Hanover won't provide high speed Internet

HANOVER, VA (WWBT) - Many of us take for granted having access to high speed Internet, but for some folks in rural parts of Hanover, they're still struggling just to get online.

Many people in Hanover County rely on satellite connections just to check their email. Some of them had hoped Hanover County would step in and provide Internet access for them, but the county says it simply doesn't have enough money to do that.

Jennifer Scott lives in Doswell and runs a communications company from her home.

"We're (barely) better than dial-up where we are," Scott said. "I've tried everything. I've paid a lot a month for satellite and it was (not) much better than dial-up. I paid for a wireless card and I get about half a bar."

She's one of many people struggling to complete the simplest of tasks online.

"I can't watch a video and not have it buffer," she said.

Hanover County leaders have spent the last two years trying to figure out how to help people like Jennifer.

The County figured out it would cost roughly $30 million to provide the Internet access themselves - money that's simply not there in this time of shrinking government budgets.

Angela Kelly-Wiecek is part of the county committee that's been working to fix this issue.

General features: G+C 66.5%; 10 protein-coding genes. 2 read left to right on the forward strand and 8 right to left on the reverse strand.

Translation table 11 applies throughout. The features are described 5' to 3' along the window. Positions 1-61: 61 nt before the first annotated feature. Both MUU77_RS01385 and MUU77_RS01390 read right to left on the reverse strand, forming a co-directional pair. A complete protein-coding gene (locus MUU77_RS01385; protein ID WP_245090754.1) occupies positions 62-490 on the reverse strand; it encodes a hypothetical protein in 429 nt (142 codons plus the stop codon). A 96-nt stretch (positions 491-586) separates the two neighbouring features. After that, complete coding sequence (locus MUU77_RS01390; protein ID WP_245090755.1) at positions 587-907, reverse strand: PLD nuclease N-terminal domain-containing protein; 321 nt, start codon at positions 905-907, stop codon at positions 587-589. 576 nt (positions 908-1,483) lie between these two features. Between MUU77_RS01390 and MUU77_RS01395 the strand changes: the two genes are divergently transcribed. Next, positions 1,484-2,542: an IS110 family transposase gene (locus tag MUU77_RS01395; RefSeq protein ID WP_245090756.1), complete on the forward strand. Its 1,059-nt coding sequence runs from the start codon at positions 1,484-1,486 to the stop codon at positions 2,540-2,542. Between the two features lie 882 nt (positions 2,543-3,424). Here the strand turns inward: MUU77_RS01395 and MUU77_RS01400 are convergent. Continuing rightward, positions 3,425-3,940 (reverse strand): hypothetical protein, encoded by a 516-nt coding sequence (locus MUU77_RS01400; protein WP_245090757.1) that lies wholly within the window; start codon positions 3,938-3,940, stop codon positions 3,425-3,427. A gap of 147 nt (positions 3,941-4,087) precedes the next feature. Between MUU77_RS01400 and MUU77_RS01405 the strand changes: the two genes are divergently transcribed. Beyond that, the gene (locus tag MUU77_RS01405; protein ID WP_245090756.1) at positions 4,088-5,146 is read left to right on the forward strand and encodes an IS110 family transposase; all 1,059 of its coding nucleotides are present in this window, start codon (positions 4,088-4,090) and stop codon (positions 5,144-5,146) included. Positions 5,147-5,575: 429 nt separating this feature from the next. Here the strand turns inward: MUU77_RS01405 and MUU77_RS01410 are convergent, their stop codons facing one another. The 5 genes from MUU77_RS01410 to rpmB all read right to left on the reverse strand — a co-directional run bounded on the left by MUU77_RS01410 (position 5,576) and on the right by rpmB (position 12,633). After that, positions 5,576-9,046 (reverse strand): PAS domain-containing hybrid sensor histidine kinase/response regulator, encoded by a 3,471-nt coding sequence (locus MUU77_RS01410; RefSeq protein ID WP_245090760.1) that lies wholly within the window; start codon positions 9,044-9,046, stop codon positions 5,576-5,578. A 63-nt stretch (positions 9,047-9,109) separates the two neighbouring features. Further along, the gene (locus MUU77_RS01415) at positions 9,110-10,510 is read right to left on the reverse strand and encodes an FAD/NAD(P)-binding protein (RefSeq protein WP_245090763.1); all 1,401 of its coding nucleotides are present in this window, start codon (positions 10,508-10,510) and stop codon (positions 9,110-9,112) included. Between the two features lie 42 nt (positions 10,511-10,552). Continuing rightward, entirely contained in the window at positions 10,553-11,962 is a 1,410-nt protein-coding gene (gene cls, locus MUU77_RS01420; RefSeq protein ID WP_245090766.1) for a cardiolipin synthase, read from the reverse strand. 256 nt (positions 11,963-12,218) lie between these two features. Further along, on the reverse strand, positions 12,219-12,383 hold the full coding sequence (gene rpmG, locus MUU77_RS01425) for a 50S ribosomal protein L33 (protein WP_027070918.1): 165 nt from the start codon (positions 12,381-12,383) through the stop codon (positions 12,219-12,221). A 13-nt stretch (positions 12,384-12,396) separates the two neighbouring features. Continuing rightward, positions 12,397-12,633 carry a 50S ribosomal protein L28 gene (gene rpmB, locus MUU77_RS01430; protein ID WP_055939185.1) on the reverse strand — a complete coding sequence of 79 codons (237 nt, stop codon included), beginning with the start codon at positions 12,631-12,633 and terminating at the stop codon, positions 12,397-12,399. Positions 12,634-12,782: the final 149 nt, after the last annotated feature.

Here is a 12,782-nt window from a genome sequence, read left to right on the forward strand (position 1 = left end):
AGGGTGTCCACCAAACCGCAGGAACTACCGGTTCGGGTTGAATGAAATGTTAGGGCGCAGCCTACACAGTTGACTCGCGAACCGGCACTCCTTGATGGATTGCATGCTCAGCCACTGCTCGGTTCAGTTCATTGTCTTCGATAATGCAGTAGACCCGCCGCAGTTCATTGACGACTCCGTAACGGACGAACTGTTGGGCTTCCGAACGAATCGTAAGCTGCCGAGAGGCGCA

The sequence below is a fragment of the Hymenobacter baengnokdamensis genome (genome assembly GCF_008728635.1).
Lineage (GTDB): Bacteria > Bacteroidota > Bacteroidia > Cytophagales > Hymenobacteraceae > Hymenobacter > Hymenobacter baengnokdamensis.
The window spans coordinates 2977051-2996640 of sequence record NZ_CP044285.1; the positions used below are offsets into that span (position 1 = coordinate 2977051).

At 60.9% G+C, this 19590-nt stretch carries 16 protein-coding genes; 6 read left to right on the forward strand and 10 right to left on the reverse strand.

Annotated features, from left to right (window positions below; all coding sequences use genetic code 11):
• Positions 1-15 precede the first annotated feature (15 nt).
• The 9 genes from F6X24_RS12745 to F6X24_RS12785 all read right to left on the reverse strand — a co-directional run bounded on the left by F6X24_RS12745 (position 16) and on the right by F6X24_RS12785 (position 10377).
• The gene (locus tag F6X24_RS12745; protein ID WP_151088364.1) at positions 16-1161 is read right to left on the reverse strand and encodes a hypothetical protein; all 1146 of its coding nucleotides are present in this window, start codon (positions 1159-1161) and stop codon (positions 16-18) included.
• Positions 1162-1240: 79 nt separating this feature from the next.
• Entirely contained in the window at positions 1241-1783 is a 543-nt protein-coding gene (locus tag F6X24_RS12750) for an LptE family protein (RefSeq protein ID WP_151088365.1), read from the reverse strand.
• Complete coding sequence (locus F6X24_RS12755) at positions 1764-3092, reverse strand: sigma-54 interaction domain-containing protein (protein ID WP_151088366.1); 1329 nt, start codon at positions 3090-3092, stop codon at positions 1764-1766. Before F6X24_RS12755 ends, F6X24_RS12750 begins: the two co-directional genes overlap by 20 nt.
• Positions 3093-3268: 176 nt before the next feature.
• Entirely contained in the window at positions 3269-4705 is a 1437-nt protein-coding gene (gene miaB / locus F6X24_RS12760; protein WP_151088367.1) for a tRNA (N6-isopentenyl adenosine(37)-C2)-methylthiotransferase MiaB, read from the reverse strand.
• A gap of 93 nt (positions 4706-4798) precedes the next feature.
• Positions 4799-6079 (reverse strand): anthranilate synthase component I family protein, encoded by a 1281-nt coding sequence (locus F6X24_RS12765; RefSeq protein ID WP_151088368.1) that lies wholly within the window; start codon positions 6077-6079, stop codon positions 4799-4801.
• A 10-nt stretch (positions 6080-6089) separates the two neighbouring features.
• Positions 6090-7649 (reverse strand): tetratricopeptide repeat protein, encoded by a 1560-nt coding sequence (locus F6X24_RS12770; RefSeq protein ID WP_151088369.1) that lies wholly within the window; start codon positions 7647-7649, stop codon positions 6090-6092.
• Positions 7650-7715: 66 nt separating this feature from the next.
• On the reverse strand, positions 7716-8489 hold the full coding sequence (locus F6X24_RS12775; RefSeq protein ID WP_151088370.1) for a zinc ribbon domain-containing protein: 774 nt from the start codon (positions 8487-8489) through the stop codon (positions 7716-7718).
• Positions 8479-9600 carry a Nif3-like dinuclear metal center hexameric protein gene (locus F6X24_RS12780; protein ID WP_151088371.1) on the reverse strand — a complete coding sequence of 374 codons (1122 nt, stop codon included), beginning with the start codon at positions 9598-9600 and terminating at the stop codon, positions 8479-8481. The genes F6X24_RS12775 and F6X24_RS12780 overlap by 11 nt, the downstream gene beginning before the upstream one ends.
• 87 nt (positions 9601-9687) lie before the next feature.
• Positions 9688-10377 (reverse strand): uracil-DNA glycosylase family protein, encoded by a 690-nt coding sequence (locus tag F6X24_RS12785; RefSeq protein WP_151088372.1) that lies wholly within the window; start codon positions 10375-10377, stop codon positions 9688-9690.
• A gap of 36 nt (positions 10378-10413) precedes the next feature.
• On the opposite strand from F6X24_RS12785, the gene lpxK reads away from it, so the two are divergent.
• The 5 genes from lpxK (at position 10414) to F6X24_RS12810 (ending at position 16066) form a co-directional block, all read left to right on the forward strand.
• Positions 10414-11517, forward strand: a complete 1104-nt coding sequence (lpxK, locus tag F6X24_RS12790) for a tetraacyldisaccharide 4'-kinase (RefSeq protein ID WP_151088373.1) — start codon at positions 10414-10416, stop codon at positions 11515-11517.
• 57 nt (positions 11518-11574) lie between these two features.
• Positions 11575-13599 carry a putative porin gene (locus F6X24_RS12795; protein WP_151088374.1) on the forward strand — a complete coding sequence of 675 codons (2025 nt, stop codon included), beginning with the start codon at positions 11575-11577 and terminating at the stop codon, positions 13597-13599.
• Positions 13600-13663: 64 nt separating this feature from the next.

She says the county now needs to work with private Internet providers like Verizon and Comcast to convince them to provide this service to undeserved areas.

"There's not going to be a one size fits all solution to this," Kelly-Wiecek said. "That's the key here, we need to look at this on an individual basis."

The high speed Internet committee is recommending the county provide tax incentives to connect some areas with high speed Internet.

The County will also look to better map out where high speed hotspots already exist.

For people like Jennifer, high speed Internet is not a luxury. She says some of her neighbors are now considering moving.

"It's almost like indoor plumbing," Scott said. "You're not going to sell your house without indoor plumbing. In 20 years, you're not going to sell your house without high speed Internet."

One of the recommendations includes looking for federal grant money, but some members of the Board of Supervisors say Hanover County is too affluent to be eligible for some of that money.

The county is also looking to hire a full-time employee to keep looking at how to address Internet issues in the county.

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